To complete my patriotic weekend I watched the entire HBO movie series, John Adams, based upon David McCullough's biography of our second president. When one has been out of school for, dare I say it? 40 years! - one does forget or perhaps was never properly taught the little tidbits that make our history so fascinating. When I was in school we were taught to memorize significant dates but the stories that proved the humanity of our founding fathers were left to my mother to try to provide. Of course, we ignored her.

I recall vividly a family trip to Ft. Ticonderoga in New York state and my mother near tears at the very thought of the historical battle that once happened there. She was trying to describe for us kids what it must have been like. Brat that I was, I was mortified by her passion for her subject.

And so, John Adams, member of the first Continental Congress, believer in a revolution and a man, George Washington, to lead it, left his family alone for years at a time to forge a new government for a young country. Did the end justify the means? Well, of course, but the little details of his family's suffering remind us that this wasn't the age of Twitter. Months could elapse before Abigail, raising four kids, running their farm Peacefield, would hear from her husband and hard decisions had to made in his absence. While he was in France trying to raise money and naval support for the war against Britain, he was ridiculed as a low class country bumpkin disgusted by the debauchery of the Parisians and of his host, Bejamin Franklin, in particular.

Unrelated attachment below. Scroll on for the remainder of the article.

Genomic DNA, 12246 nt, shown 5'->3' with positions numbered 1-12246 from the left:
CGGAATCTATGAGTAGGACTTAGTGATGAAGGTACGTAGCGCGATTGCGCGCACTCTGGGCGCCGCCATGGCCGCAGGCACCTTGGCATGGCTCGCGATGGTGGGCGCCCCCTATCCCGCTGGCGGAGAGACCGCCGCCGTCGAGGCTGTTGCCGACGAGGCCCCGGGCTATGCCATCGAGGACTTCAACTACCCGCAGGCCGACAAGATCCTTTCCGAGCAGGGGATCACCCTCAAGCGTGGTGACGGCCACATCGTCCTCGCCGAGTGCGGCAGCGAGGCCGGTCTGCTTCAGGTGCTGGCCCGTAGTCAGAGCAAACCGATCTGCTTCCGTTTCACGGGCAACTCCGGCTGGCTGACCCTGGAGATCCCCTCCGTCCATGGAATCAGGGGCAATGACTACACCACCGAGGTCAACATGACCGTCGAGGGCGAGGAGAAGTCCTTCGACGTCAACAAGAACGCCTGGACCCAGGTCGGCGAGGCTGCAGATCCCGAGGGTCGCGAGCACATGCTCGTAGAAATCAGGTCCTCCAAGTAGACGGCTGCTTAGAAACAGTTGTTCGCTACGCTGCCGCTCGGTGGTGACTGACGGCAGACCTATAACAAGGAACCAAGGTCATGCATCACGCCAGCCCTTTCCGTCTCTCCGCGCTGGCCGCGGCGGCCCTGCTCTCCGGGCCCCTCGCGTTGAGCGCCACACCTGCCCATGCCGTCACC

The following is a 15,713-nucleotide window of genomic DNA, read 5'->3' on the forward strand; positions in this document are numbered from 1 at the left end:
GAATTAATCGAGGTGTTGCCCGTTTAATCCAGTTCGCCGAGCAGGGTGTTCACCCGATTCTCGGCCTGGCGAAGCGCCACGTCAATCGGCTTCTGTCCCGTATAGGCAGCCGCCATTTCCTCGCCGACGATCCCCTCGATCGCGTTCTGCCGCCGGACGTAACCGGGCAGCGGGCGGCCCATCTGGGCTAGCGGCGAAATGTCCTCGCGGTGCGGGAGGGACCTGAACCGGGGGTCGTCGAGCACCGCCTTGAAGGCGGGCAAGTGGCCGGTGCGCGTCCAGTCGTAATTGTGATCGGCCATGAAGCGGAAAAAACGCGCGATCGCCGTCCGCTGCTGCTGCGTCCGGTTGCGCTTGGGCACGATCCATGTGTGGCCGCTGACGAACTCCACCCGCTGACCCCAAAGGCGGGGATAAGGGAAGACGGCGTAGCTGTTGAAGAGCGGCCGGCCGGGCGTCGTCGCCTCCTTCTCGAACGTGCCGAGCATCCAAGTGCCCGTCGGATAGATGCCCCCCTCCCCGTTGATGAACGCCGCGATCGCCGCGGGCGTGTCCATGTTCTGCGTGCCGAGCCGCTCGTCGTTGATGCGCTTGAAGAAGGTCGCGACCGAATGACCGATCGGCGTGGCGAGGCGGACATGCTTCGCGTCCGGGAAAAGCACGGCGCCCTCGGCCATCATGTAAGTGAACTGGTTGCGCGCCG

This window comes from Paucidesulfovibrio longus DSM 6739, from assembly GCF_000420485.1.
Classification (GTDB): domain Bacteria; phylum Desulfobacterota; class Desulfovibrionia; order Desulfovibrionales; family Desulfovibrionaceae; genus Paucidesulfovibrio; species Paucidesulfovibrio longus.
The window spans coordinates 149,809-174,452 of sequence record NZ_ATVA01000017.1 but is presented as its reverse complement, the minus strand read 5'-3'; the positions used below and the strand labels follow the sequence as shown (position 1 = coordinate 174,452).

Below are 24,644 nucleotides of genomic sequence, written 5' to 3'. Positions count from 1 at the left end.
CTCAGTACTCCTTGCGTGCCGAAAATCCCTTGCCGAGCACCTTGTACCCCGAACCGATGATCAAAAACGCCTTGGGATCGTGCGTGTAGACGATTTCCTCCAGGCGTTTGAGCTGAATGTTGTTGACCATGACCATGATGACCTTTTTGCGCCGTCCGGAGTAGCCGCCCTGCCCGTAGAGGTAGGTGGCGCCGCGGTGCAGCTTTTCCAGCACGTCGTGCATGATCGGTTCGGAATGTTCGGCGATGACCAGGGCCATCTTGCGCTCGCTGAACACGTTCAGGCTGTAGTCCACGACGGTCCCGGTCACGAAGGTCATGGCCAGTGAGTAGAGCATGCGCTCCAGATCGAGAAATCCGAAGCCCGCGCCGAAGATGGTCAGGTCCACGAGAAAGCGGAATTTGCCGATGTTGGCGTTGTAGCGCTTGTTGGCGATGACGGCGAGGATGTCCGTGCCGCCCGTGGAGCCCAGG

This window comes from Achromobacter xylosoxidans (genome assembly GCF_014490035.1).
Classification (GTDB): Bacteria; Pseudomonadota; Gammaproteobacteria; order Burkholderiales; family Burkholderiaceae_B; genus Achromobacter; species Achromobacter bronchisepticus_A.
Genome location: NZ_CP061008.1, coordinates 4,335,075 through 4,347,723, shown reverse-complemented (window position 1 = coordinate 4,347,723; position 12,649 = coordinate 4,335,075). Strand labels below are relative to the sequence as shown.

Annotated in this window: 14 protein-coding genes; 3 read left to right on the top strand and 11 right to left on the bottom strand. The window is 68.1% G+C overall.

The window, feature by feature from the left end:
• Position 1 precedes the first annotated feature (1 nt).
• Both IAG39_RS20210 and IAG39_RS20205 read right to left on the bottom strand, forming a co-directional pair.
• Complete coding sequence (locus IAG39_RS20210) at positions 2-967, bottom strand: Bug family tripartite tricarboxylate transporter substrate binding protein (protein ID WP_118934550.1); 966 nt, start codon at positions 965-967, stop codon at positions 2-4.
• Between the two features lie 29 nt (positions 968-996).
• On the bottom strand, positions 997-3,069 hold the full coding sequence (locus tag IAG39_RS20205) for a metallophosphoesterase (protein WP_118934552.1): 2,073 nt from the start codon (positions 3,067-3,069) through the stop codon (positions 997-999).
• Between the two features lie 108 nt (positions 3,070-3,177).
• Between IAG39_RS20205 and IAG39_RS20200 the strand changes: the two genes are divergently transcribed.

What shouldn't be surprising to students of government is that, even then, the intrigue, back stabbing, and back room deals were as prevalent as they are now. Each representative of a colony had his own ax to grind and some, New York, Delaware, the Carolinas, were brought along into the "united states" kicking and screaming. The discussion of the creation of a national bank and the enmity between Alexander Hamilton and Adams were eye-opening to see, as was the friendship between Thomas Jefferson and Adams. It was Adams who initially recognized Jefferson as a man who said little but seemed to hold deep, complicated beliefs and it was Adams who invited Jefferson to pen the first draft of the Declaration of Independence, proof that the pen was mightier than the sword.

As Adams aged, the burdens of the presidency seemed to change him into a morose, hardened man, even as he fought to keep our fledgling country out of a war with France. He was dogged by bad publicity and private sorrows like the death of his son Charles from extreme alcoholism. The move from Philadelphia to the new capitol in Washington, DC, seemed to further alienate the Adamses from their advisors and friends until there were few they felt they could trust. Doesn't this seem to still be the case, over 200 years later?

I can't recommend this video series enough! I'll turn it in tomorrow so it's available for someone else. Now I've got to move from the keyboard and finish reading the next book I want to write about, Marilynne Robinson's Home.